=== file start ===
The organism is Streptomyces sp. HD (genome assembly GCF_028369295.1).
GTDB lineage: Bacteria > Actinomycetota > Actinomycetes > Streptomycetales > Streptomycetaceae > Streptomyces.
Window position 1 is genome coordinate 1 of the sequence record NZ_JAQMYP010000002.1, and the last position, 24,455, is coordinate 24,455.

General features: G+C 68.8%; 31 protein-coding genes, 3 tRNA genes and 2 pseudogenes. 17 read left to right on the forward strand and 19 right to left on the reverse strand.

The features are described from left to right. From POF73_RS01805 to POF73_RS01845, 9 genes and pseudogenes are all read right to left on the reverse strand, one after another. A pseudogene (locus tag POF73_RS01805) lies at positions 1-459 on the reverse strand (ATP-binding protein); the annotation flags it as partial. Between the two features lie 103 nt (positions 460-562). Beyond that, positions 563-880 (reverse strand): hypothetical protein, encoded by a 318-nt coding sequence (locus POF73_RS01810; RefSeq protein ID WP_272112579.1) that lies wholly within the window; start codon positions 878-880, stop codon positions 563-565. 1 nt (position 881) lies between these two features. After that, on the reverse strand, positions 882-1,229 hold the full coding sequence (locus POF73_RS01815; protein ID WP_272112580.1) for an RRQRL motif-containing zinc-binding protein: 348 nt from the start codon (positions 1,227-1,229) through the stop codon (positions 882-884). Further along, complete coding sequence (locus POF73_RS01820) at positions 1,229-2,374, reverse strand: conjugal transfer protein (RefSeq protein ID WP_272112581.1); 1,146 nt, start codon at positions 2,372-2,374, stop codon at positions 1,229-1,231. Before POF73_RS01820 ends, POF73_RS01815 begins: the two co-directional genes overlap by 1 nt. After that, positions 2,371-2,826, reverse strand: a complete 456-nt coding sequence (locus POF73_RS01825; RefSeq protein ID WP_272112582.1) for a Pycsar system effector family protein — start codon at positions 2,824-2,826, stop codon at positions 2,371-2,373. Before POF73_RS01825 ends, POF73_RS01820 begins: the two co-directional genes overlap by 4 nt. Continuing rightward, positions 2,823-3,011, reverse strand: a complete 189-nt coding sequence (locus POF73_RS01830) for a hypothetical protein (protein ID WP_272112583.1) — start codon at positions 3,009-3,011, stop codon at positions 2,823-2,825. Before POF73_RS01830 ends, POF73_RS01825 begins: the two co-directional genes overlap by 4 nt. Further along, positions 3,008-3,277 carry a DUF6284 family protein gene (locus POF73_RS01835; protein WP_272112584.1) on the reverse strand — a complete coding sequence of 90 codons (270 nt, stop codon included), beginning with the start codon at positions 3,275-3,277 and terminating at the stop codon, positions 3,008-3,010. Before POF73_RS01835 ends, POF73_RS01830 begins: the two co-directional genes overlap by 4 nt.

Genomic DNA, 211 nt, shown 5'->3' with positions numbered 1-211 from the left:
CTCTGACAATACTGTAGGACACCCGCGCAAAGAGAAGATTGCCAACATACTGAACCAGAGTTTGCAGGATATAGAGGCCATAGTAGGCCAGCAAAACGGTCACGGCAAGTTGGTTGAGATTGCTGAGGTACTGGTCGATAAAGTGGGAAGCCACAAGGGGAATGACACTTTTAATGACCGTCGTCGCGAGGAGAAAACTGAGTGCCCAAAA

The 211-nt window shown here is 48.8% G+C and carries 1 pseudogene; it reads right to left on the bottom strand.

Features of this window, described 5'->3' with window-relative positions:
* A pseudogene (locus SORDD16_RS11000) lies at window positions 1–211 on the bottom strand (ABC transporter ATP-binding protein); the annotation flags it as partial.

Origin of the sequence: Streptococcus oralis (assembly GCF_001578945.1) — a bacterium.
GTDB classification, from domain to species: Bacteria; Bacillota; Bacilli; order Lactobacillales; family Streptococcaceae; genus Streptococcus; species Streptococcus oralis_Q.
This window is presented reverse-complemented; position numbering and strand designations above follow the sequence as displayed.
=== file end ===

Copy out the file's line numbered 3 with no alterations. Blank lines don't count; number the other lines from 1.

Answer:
Window position 1 is genome coordinate 1 of the sequence record NZ_JAQMYP010000002.1, and the last position, 24,455, is coordinate 24,455.